Three-year, cumulative incidences were estimated from a multivariate Cox proportional hazards analysis adjusting for variables recorded at the time of transplantation: age, gender, race, Hispanic ethnicity, primary cause of renal failure, year of transplantation, donor type, hepatitis B & C serology, education level, employment status, time on dialysis, donor age, donor gender, donor race, HLA mismatches, recipient–donor body surface area matching, body mass index, panel reactive antibodies, cytomegalovirus matching, baseline maintenance immunosuppression (cyclosporine, microemulsion cyclosporine, tacrolimus, sirolimus, azathioprine, mycophenolate mofetil), as well as monoclonal, polyclonal, and anti-interleukin-2 receptor antibodies for induction.

Comparing cancer after transplantation with cancer in the US population

Estimates of cancer incidence rates in the general US population were obtained from the United States Cancer Statistics: 1999 Incidence report published by the United States Cancer Statistics Working Group (8). Crude first-, second-, and third-year post-transplantation cancer incidence rates were calculated for male and female recipients, and rates from both the general population and the transplantation population were age-adjusted to the 2000 census population. For each tumor type we calculated a rate ratio by dividing the incidence rate for the transplant patients by the rate for the general population. Statistical tests of differences were not calculated.

Comparing cancer after transplantation with the waiting list

To calculate the relative risk for cancer associated with transplantation vs. comparable end-stage kidney disease patients without transplantation, we compared recipients with patients who were on the waiting list. This analysis included 42 201 patients who were placed on the United Network for Organ Sharing list for deceased donor kidney transplantation. Of these, 20 183 were listed and ultimately transplanted (with either a deceased donor or a living donor kidney), while 22 018 remained on the waiting list without receiving a transplant. In addition, we included 3905 patients who were preemptively transplanted, i.e. before being placed on the list. Altogether there were 46 106 patients included in this analysis. This analysis was also restricted to those patients who were Medicare primary pay at the time of listing or preemptive transplantation.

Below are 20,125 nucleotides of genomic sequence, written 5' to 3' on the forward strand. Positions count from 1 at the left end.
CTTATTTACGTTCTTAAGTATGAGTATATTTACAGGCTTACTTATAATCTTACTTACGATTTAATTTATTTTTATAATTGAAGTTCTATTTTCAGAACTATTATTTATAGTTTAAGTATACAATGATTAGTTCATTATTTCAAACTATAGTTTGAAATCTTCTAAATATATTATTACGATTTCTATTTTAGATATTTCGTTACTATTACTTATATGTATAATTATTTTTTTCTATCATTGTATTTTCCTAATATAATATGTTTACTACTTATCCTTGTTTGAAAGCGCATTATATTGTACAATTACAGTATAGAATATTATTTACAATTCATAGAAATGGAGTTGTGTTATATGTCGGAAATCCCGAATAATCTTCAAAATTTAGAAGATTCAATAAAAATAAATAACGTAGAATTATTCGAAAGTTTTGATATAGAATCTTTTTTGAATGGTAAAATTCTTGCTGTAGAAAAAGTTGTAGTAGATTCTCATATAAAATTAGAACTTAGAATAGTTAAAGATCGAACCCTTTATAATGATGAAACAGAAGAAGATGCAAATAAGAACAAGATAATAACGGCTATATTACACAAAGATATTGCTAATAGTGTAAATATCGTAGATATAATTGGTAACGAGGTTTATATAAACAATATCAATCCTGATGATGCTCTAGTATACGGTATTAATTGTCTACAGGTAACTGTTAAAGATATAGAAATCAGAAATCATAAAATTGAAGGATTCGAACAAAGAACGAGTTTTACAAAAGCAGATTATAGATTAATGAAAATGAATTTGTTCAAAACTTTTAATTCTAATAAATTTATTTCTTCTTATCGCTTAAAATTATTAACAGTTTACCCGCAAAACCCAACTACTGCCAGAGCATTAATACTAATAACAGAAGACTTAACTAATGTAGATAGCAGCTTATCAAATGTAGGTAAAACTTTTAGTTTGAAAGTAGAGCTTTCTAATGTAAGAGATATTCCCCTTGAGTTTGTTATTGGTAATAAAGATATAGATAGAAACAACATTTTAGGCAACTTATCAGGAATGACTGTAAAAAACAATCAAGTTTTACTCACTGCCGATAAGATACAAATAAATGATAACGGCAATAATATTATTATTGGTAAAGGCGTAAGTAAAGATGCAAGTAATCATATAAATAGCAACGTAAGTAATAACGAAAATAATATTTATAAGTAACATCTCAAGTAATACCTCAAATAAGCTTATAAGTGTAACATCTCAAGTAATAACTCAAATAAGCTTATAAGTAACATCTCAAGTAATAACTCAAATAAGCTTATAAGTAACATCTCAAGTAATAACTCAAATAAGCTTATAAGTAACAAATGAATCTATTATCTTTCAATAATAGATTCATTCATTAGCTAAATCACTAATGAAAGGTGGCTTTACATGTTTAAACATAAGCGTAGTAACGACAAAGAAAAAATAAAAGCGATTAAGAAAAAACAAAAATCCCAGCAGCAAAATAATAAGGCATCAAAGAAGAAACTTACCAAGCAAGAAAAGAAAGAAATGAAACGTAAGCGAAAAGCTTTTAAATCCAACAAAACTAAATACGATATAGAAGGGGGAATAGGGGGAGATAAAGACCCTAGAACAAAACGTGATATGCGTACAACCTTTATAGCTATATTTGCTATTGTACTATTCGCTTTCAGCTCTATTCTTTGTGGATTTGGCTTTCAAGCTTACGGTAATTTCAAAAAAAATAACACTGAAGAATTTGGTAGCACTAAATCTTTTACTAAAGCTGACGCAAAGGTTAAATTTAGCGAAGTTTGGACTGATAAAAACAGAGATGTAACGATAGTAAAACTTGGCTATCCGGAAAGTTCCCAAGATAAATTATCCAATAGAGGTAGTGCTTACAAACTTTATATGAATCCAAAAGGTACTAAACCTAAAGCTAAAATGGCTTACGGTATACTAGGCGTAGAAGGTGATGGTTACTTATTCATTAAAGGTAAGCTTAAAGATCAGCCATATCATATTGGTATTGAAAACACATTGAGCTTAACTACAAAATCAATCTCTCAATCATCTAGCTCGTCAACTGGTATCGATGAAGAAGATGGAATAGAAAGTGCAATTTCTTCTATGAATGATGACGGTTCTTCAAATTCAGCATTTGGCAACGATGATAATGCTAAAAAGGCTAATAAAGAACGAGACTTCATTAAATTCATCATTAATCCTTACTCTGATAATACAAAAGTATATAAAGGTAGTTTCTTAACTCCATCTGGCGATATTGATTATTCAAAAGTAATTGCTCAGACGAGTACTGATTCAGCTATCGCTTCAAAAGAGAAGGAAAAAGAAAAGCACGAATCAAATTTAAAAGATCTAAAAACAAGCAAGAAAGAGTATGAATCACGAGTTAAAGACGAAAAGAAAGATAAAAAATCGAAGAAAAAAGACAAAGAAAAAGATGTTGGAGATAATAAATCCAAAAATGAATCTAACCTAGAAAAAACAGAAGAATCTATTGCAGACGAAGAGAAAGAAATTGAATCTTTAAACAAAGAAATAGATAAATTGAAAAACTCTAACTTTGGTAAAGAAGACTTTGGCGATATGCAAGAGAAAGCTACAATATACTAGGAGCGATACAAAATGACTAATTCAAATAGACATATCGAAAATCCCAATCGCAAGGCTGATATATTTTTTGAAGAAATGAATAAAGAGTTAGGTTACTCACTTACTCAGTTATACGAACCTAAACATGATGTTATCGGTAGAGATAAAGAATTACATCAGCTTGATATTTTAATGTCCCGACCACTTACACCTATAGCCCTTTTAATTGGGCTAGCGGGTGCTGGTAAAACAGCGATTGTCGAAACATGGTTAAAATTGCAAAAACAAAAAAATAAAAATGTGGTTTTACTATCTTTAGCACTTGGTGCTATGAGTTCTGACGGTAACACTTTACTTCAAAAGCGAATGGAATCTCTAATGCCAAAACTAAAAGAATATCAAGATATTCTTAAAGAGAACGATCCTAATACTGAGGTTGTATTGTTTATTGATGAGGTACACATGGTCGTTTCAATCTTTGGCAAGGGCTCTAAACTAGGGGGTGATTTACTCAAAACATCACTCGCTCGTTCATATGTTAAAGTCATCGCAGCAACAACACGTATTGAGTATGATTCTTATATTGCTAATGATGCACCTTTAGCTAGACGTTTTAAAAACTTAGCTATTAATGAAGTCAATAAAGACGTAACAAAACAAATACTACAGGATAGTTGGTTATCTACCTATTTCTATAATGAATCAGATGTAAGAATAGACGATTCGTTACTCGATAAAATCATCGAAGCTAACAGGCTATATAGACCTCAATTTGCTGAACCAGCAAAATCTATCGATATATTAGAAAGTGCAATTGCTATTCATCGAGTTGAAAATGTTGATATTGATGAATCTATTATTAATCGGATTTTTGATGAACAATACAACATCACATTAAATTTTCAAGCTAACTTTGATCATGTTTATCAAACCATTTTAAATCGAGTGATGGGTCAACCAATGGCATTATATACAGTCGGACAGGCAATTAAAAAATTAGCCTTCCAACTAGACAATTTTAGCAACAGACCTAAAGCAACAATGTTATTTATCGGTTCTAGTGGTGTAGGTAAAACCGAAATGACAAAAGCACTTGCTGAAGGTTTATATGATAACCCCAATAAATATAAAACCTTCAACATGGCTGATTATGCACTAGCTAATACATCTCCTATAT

The relative risk of cancer after transplantation compared with the waiting list was assessed using a time-dependent Cox proportional hazards analysis. Patients were censored at the loss of Medicare primary payer status, death, 3 years post-transplant, or on December 31, 2001. Transplantation status was considered a time-dependent covariate. Patients who were preemptively transplanted were included in the transplantation group from the initiation of their follow-up period.

Results

  1. Top of page
  2. Abstract
  3. Introduction
  4. Methods
  5. Results
  6. Discussion
  7. Acknowledgment
  8. References
  9. Appendix